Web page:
STFU Parents: ‘My Kid Is Awesome’
In today’s excellence-driven kid culture, it should come as no surprise that some parents like to brag about their kids on Facebook. Unlike some of the more questionable and disgusting things I’ve mentioned that parents post, these braggart updates tend to exist in more of a gray area. Parents have been bragging about their kids since the beginning of time (or at least in recent centuries), and technically there’s nothing wrong with parents giving shout outs to their kids for their achievements. I usually love hearing about my friends’ children hitting certain milestones, and it can be heartwarming to hear that a kid who was once just a little baby is now excelling in a sport or a foreign language. To a point.
The problem is many of the status updates parents write seem to more about patting themselves on the back than their kids (whose backs I presume they pat at home, away from the computer). They’re eager – sometimes hyper-eager – to compare their kids to others or express that their kids are somehow more adorable, intelligent, funny, sophisticated and emotionally mature than, well, anyone else’s kids. And while that’s all well and good, because I understand that it’s just in some people’s DNA to brag, this sharing tendency comes off as silly at best and epically obnoxious at worst.
About a year ago I started receiving so many of these types of submissions that I created a folder called “My Kid Is Awesome,” and today I want to share some of those entries with you. If you can hear yourself in any of these updates, you may want to step away from your kid’s trophy wall and come down off your pedestal, because not everyone thinks your kids are as cute and smart as you do.
1. Airplane Behavior
There’s no question that I’d rather hear a little girl sing “Twinkle, Twinkle” than scream at the top of her lungs about wanting to eat chicken fingers on a flight, but I have to say that Megan’s update made me twitchy. None of the things her children did sound amusing to me, and I don’t think I’m alone when I say that on I really prefer silence on a plane. Of course, when kids are aboard I don’t expect pure silence, but I also don’t anticipate being serenaded by songs, colors, God, or sleepover invitations. Don’t get me wrong, if the kid behind me asked to have a sleepover I’d be a “very nice lady” too. But that doesn’t mean I wouldn’t still be counting down the minutes to getting back on land (and away from Megan’s kids).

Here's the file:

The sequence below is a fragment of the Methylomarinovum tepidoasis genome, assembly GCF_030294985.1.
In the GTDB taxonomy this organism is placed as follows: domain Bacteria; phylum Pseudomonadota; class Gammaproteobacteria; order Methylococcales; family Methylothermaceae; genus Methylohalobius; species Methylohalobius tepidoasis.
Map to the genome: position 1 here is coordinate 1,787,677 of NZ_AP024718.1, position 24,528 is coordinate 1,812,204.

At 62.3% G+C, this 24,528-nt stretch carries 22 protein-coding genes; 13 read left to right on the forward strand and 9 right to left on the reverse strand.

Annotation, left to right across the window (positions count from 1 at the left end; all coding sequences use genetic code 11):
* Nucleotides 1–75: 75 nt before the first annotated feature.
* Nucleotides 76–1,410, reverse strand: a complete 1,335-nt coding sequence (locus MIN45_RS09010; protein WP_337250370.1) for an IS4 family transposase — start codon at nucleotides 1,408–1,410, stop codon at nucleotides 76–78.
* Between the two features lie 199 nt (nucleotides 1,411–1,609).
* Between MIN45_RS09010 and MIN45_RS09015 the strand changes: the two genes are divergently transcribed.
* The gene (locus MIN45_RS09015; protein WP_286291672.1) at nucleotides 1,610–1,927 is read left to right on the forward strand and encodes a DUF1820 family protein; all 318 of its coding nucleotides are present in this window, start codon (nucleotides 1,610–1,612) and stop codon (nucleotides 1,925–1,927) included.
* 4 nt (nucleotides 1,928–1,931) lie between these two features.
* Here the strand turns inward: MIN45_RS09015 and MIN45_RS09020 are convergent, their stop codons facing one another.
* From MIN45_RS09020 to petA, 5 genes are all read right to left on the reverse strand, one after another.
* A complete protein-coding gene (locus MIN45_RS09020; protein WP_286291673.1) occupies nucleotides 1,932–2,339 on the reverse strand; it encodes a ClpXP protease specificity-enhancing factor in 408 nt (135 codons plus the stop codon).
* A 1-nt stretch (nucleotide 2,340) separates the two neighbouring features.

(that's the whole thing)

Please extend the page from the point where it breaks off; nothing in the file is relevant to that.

2. “Informed” Opinions
I love NPR, and I love hearing that small children are being exposed to quality broadcasting, but who is Lisa fooling with this update? Ava learned that NPR is “honest” from her mother the same way she’s learned everything else. Adorable, perhaps, but intelligent? I’m not sold.
Cara’s update was pretty harmless, but by posting about her toddler’s ability to differentiate colors she inadvertently invited the mompetition to share all of their children’s abilities, as well. I’m surprised no one chimed in to say that her toddler can count to 40, recite his ABCs, read ancient Aramaic and rebuild a Ducati engine.
4. Extreme Intelligence
Yo, Julie, it’s “gets bored easily.” And trust me, your baby is no different from anyone else’s, all the way down to the fact that his mom thinks he’s the smartest kid in the room. Treating him like a genius now will probably lead to disappointment later.
5. Refined Palates
The “refined palate” argument is one that’s been dissected for years. Fancy restaurants have fancy kids’ menus, coffeehouses have “babyccinos,” and eight-year-olds prefer to eat sushi for lunch. Gag me. I’ve no problem with kids eating healthy, but bragging about your kid’s love of sushi and “insistence” on having black olives on his pizza just makes me think you’re raising an overly precocious know-it-all. Thankfully, the person who submitted this update keeps his/her Facebook settings on Pirate Speak. I needed a side of comic relief with my sushi and olives.